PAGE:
The Pros and Cons of Oral Sedation
An estimated 30 to 40 million people suffer from some form of dental phobia or anxiety, causing anxiety about routine visits and procedures, or even avoiding the dentist altogether. We know that dental surgeries can seem scary all on their own, without throwing worry over pain management into the mix.
Due to the non-invasive nature of many dental surgeries, oral sedation has skyrocketed to popularity among dentists and patients alike.
Oral sedation is administered along with a local anesthetic. The local anesthetic will numb the pain while the chosen method of oral sedation, typically inhaled nitrous oxide, keeps the patient calm and completely relaxed for the duration.
How You’ll Feel When Sedated Orally
You’ll be awake, but all anxiety regarding the procedure will melt away. Even if you’re one of those people that avoids the dentist for as long as possible, you’ll find that you feel relaxed. You’ll be able to answer all questions asked throughout, and communicate with the surgeon if anything feels wrong or “off”.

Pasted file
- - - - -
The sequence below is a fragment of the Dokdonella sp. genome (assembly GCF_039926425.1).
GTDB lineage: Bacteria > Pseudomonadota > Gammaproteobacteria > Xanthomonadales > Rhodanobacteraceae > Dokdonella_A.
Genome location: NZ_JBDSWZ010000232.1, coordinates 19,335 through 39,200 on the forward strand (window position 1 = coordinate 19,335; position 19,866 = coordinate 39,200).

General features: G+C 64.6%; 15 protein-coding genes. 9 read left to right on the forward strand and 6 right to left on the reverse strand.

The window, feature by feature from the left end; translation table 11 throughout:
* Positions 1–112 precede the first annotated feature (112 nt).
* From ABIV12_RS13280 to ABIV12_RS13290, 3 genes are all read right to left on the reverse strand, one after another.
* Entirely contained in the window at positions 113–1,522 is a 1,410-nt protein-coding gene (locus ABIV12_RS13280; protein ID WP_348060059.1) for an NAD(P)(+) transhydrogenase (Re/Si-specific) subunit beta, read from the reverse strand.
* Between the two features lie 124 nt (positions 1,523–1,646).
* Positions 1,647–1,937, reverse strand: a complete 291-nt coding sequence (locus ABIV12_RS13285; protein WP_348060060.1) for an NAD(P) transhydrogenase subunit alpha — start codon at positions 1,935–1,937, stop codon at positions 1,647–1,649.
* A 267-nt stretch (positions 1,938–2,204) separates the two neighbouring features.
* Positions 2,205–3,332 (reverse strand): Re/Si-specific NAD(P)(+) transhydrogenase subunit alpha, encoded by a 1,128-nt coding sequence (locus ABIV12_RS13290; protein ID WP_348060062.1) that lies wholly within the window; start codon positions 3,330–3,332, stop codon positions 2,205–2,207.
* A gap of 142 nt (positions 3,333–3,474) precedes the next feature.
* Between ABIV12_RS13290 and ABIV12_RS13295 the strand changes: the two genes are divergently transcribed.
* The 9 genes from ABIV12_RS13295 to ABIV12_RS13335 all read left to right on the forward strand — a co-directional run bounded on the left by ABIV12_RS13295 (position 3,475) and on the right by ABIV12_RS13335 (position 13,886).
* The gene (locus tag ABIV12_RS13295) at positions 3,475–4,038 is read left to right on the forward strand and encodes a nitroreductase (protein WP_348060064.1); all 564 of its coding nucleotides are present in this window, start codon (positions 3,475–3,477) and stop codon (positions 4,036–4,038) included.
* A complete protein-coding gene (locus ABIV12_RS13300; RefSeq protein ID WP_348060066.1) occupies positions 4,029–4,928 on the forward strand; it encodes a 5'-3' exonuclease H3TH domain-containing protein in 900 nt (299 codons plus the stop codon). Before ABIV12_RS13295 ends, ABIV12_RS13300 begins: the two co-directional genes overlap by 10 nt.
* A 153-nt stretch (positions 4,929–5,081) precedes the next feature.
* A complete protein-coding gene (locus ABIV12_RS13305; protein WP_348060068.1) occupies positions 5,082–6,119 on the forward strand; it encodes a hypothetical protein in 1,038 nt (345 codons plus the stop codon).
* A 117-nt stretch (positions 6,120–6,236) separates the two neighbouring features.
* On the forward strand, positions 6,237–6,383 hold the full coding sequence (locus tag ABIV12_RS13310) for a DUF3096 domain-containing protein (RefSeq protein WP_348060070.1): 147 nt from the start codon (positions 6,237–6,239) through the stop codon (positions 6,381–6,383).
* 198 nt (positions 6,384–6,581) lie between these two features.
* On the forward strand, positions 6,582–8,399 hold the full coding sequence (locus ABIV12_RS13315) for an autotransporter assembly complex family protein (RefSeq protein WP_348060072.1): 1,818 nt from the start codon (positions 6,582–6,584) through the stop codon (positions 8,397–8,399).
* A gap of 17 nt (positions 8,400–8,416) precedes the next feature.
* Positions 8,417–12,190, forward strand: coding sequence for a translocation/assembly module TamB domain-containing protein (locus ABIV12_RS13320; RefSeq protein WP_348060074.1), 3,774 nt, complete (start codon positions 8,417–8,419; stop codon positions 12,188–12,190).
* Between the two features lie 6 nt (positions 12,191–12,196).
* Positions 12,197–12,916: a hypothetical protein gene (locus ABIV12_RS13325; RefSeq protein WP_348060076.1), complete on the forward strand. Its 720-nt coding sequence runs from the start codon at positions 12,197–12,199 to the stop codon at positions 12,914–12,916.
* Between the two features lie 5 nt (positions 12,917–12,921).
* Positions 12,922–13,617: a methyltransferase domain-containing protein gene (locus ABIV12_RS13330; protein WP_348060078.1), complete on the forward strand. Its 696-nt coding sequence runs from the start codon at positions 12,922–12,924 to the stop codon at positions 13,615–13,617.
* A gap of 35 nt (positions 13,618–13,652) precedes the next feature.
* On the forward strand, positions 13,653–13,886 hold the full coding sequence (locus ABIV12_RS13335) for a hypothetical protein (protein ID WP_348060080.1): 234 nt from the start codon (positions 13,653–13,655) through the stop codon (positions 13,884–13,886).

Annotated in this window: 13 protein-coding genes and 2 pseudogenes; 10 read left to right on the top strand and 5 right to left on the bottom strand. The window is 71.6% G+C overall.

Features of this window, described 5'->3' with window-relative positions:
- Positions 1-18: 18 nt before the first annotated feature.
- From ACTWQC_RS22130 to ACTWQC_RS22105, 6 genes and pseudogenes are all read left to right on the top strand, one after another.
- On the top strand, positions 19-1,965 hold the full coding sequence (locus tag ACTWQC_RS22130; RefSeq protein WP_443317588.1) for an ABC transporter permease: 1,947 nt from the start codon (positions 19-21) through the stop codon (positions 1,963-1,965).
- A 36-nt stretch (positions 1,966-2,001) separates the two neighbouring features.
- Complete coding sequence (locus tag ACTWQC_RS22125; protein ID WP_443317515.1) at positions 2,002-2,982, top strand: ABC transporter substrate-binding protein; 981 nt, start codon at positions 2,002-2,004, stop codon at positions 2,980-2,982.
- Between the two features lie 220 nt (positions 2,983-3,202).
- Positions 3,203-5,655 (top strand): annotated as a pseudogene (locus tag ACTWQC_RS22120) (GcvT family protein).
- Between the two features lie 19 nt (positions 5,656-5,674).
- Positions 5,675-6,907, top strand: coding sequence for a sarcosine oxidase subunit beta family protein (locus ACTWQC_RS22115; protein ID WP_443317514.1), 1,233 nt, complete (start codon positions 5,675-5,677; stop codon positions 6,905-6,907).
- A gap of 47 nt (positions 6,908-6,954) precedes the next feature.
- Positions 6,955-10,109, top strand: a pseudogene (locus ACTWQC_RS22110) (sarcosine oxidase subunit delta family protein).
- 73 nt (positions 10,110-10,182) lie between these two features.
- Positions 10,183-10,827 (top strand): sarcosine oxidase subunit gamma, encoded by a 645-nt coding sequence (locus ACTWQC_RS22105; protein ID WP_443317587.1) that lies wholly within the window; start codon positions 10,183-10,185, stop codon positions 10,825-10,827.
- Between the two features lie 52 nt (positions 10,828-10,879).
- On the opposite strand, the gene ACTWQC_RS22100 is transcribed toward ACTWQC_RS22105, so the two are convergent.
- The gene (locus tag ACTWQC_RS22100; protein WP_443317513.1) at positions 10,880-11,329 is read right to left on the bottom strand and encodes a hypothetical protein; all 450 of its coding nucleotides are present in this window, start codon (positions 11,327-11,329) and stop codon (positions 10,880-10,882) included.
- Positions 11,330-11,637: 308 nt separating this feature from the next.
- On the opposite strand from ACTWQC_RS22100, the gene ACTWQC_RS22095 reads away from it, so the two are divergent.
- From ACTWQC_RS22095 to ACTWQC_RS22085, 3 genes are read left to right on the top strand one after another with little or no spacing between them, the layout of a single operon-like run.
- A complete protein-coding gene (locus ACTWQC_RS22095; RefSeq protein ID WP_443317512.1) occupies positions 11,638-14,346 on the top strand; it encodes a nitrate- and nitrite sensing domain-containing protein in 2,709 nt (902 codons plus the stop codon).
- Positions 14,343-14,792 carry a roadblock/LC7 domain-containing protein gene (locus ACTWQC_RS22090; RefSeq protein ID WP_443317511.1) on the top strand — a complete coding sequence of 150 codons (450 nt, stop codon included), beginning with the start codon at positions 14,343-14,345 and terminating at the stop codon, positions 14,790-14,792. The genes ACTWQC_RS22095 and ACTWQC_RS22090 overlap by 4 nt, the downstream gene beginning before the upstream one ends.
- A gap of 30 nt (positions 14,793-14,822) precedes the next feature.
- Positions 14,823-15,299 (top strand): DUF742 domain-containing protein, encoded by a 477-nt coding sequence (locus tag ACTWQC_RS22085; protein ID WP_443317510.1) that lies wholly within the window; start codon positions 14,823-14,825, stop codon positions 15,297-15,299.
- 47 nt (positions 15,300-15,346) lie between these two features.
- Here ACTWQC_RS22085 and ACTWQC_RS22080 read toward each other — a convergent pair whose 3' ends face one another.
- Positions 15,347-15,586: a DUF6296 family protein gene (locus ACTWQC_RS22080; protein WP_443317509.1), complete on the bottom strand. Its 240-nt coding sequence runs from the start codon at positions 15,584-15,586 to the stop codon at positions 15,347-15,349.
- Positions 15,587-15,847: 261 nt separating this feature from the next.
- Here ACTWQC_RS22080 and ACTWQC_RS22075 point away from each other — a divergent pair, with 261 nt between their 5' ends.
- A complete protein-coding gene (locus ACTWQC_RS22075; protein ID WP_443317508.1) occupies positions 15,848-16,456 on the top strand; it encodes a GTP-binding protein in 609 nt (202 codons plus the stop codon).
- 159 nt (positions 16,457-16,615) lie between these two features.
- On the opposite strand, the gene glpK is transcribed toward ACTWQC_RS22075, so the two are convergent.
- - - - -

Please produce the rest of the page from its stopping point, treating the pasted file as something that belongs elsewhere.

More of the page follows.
It’s typical for grogginess to set in, and many patients even drift off to sleep. If this happens, no worries, your dentist will easily be able to wake you.
Pros Of Oral Sedation
Sedation dentistry, in all of its forms, drastically reduces the fear that affects the way people take care of their teeth. Given in pill form several hours before your appointment, Triazolam is an anti-anxiety medication that is usually prescribed by your dentist. There is an amnesic effect to the medication, so you’ll likely forget the whole appointment!
Laughing gas, or nitrous oxide, is an incredibly mild sedative that is commonly used and administered through a small oxygen mask. The nitrous is cleared from your system before the mas is removed, so the effects will wear off soon after.
The last technique is to use a TV and noise cancelling headphones, which have been shown to reduce pain.
Cons Of Oral Sedation
Where there are pros, there are always some cons.
Before taking the oral sedation route, it’s important to let your dentist know if you’re on any medications. Medications don’t always mesh well together, and anti-anxiety meds can cause problems when taken with other medications.
Also, make your dentist aware of any health complications that you may have. A complete medical history can drastically lower the chances of experiencing any serious side effects from oral sedation.
Finally, check with your insurance provider to make sure that the cost of oral sedation is covered. If it’s not, you can begin to build a new plan to relieve anxiety regarding any upcoming dental procedures.
Contact us today to find out if oral sedation is right for you!
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